How to install and execute Pig?
In this section, we will discuss about the installation and execution of Pig scripts. Let’s start one by one.
- Prerequisite: All UNIX and Windows users should have Hadoop (Download) and Java (Download) installed in their system. HADOOP_HOME and JAVA_HOME should be set properly.
- Pig Download: First, download a stable version of Pig (Download). Then unpack the distribution and keep a note of the pig script and pig properties files and their location. After this add the ‘bin’ directory to your path as shown below.
$ export PATH=/&amp;lt;path-to-pig&amp;gt;/pig-n.n.n/bin:$PATH
Now, test the pig installation by using the following command. It will show all the help related to pig. If the results are proper, then your pig installation is successful.
$ pig –help
- Run/Execute Pig commands: Pig Latin statements and Pig scripts can be run in both ‘Local’ and ‘MapReduce’ mode. For local mode, a single machine is required and for mapreduce mode, Hadoop cluster and HDFS installation is needed. Pig can be run in two ways. First, you can use ‘pig’ command by using ‘bin/pig Perl ‘ script. Second, by using the ‘java’ command as ‘java -cp pig.jar’. These two modes are defined based on the infrastructure available like local installation or clustered environment etc.
Local Mode: To run Pig in local mode, install all required files in your local file system and then run it from local host.
Listing 1: Showing Pig running in local mode
/* Run Pig in local mode */
$ pig -x local
Mapreduce Mode: For mapreduce mode, you need to install Hadoop cluster and HDFS. It is the default mode, so you need not specify ‘-x’ flag.
Listing 2: Showing Pig running in mapreduce mode
/* Run Pig in mapreduce mode - This is the default mode*/
$ pig -x mapreduce
In general, Pig can be run by using interactive or batch mode. In interactive mode, ‘ Grunt’ shell is used to enter individual Pig Latin statements and in batch mode, Pig Latin statements are put in a script file with (.pig) extension and run from the command line. This is similar to SQL statements and scripts.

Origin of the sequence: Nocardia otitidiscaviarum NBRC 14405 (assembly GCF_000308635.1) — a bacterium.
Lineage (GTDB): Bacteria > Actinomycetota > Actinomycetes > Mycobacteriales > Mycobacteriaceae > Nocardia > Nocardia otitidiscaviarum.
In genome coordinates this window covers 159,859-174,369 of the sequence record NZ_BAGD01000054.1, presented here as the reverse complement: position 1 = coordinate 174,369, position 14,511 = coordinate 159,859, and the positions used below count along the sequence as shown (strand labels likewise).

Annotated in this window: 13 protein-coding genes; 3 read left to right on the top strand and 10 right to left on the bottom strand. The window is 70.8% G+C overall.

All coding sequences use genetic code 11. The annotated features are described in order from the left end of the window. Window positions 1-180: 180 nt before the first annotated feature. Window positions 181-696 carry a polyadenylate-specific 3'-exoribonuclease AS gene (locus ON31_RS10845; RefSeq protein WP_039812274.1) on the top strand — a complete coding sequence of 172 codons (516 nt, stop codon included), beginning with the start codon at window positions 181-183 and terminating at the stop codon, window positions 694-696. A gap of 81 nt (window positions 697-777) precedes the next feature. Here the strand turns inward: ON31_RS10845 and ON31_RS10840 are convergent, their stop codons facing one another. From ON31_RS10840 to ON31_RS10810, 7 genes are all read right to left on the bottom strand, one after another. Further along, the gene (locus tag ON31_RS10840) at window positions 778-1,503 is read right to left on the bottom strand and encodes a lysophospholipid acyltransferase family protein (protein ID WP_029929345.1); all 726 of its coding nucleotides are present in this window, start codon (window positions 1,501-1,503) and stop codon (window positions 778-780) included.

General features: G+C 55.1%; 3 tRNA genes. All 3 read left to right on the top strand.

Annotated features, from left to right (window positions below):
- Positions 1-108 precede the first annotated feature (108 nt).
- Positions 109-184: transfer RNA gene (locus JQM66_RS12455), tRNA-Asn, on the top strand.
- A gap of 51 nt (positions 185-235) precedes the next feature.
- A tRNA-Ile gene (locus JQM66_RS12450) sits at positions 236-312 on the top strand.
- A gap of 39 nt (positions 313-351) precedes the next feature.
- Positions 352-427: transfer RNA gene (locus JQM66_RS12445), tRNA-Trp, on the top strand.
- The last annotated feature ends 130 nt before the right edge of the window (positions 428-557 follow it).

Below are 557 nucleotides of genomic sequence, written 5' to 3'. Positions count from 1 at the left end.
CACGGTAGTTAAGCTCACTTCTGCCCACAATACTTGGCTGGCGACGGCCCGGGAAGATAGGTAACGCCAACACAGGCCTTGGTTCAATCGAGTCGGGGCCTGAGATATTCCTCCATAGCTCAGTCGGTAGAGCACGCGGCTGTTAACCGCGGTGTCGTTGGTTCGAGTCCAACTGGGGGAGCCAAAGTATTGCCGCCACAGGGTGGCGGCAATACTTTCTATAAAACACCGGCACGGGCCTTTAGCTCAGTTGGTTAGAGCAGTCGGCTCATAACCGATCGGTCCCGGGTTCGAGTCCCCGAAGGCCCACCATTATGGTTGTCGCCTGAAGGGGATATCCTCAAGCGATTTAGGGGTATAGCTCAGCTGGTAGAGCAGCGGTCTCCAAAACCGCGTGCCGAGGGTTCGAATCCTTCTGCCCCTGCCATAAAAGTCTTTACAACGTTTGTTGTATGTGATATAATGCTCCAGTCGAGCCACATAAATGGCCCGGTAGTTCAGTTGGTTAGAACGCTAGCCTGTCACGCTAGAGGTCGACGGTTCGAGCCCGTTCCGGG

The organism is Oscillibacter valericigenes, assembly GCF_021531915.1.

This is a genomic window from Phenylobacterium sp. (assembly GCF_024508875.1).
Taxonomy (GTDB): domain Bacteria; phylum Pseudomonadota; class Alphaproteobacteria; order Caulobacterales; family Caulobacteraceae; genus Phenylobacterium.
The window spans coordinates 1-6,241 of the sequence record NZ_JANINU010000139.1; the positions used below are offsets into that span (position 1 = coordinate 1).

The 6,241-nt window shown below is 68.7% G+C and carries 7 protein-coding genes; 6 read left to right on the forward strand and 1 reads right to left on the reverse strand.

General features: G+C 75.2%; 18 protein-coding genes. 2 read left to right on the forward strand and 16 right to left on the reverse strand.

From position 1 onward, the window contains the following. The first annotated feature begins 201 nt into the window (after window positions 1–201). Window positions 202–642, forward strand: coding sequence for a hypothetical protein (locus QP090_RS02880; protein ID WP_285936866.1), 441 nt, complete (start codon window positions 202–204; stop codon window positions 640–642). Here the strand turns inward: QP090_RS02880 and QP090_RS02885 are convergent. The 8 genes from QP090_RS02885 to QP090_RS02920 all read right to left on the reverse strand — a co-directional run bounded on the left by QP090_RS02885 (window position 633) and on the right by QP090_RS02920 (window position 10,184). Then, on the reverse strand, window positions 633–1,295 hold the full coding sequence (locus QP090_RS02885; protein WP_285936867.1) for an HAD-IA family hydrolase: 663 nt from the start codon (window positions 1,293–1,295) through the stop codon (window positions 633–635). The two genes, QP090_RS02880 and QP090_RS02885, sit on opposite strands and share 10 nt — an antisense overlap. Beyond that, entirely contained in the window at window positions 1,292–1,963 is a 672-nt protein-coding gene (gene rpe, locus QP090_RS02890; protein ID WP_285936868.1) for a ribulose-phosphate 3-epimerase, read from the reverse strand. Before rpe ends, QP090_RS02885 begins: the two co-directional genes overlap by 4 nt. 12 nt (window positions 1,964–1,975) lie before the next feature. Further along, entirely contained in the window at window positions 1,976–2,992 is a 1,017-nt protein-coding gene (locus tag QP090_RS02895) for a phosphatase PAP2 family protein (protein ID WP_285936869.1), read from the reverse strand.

How to run Pig Latin statements and Pig script?
In this section, we will try some examples to run Pig Latin statements and Pig scripts. In the following example, employees are loaded from the storage, and then the names are extracted and dumped as an output.
Listing 3: Showing Pig statements
grunt> E = LOAD 'employees' USING PigStorage() AS (name:chararray, age:int);
grunt> N = FOREACH E GENERATE name;
grunt> DUMP N;
Following is the output:
Now, the same task can be done by using a script file (example.pig). The code snippet is shown below.
Listing 4: Showing Pig script
/* example.pig */
E = LOAD 'employees' USING PigStorage() AS (name:chararray, age:int);
N = FOREACH E GENERATE name;
/* End of script */
Now, run the script file as shown below:
$ pig -x local example.pig
Following is the output:
Conclusion: In this article, we have seen that Pig is a very powerful scripting language based on the Hadoop eco-system and MapReduce programming. It can be used to process large volumes of data in a distributed environment. Pig statements and scripts are similar to SQL statements, so developers can use it without focusing much on the underlying mechanism. Hope Apache Pig will evolve in coming days and support more efficient computing.